cot potato
n. An infant or toddler who spends a great deal of time watching television.
USA Today has said television, video games and fear of the world outside the front door is creating a world where today's children are under "house arrest." And White Dot, the International Campaign Against Television ( is trying to turn back something called "BabyFirst TV" which, White Dot says, is out to turn infants into "cot potatoes."
—Roy MacGregor, “Little could television's inventor imagine how low the medium could go,” The Globe and Mail, September 18, 2006
It's doubtful if BabyFirstTV, the world's first 24x7 TV channel exclusively for infants, is exactly what the pediatrician would have ordered.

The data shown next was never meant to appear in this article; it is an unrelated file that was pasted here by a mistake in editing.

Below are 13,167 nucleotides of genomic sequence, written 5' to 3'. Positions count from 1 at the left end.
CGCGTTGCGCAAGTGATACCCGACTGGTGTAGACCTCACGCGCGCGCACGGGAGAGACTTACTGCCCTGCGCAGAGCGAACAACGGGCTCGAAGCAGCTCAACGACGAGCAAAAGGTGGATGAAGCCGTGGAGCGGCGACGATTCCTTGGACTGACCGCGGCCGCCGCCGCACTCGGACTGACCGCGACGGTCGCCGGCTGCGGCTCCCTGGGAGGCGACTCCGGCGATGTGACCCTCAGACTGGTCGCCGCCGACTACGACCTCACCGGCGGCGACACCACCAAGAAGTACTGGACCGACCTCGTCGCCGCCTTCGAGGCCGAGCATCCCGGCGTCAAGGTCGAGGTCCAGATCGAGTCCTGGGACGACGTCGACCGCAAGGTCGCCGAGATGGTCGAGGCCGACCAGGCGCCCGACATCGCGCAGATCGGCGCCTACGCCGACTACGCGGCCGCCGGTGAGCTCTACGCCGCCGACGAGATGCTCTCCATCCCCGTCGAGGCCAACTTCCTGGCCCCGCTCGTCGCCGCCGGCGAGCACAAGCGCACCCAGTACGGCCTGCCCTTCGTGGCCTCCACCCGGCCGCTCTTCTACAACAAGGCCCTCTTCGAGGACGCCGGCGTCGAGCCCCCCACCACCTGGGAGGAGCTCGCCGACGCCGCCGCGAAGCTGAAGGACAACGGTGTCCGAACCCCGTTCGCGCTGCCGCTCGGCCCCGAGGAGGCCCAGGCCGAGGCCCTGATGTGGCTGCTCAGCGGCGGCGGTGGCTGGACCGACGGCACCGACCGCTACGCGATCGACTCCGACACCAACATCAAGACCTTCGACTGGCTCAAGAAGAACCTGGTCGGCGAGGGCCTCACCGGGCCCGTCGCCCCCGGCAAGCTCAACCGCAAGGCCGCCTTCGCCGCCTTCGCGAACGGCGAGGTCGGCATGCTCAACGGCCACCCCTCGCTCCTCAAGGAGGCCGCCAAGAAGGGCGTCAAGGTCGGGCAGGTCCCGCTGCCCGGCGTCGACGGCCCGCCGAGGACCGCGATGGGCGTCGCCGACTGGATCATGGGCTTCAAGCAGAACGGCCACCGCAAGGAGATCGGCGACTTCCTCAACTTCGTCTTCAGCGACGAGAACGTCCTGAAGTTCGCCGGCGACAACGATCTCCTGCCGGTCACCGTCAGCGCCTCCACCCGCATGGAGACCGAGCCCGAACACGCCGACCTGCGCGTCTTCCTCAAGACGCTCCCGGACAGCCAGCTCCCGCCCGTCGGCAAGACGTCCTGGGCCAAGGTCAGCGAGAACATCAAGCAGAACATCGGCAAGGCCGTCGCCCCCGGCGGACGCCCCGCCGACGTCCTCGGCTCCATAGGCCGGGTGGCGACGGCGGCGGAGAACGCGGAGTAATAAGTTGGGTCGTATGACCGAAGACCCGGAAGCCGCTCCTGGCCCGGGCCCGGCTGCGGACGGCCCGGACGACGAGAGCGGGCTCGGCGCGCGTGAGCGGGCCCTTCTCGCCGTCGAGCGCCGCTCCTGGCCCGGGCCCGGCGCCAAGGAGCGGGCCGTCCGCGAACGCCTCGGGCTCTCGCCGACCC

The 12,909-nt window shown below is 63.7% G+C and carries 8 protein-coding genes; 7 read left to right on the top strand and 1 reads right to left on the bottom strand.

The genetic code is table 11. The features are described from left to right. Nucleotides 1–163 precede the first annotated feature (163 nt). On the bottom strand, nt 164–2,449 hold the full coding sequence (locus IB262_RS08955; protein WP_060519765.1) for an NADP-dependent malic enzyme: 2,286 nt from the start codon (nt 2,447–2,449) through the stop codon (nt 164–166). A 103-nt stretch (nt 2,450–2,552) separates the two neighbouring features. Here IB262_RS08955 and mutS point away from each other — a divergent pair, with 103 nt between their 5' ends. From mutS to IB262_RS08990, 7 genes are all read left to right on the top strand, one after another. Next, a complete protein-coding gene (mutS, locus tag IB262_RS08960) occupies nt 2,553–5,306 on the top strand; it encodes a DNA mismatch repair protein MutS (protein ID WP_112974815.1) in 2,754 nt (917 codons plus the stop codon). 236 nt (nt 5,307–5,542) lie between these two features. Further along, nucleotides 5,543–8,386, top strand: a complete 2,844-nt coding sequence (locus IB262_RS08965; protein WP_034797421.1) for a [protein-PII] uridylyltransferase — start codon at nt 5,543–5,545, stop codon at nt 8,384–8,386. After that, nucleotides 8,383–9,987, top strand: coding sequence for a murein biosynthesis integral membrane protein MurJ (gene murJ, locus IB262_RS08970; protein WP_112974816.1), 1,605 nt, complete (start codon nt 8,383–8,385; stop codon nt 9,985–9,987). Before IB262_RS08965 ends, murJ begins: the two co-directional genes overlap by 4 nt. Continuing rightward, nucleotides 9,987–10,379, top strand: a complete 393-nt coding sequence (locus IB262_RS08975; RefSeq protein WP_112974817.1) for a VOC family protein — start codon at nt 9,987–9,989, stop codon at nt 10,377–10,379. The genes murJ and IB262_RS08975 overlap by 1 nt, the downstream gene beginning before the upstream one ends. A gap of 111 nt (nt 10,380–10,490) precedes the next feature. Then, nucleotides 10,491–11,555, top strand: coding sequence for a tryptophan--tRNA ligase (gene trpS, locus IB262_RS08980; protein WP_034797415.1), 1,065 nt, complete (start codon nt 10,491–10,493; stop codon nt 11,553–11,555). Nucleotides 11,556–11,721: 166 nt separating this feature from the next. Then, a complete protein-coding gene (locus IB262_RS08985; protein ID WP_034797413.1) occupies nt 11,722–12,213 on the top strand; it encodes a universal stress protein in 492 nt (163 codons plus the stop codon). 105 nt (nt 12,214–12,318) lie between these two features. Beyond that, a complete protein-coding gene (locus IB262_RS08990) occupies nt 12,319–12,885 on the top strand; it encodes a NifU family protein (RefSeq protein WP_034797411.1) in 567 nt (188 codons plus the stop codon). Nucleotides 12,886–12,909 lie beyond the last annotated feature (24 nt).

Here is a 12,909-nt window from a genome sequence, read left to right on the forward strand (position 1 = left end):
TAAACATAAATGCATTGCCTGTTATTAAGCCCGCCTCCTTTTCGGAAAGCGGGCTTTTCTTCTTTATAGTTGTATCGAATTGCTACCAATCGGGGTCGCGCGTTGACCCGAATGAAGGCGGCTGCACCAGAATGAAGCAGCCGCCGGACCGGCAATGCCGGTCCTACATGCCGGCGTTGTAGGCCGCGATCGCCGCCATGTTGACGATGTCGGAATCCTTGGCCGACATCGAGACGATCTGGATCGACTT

The channel premiered in the US last week and its promoters claim that it offers "completely safe, commercial-free and appropriate content" for viewers between six months and three years.
—“Cot potatoes,” The Hindustan Times, May 12, 2006
1993 (earliest)
The book's author, Lucy Jackson, argues that modern children spend most of their lives strapped into buggies or sitting square-eyed and round-shouldered in front of the telly. This, she contests, leaves toddlers unfit and often overweight. Her remedy, outlined in Childsplay, is 'home classes' of movement and fitness 'from birth to five'.

But are toddlers really in danger of becoming cot potatoes? Or is this just the latest fad to be sold to mums already overloaded with advice on how to bring up the perfect child?
—Polly Ghazi, “Encounters: No more cot potatoes,” The Observer, May 02, 1993
This phrase is a very young variation on couch potato, which first appeared in the language around 1979. Other spinoffs from this phrase include sofa spud (1986), couch tomato (1986; a woman), spec-tater (1983; a sports addict), and baked potato (1996; a drug user).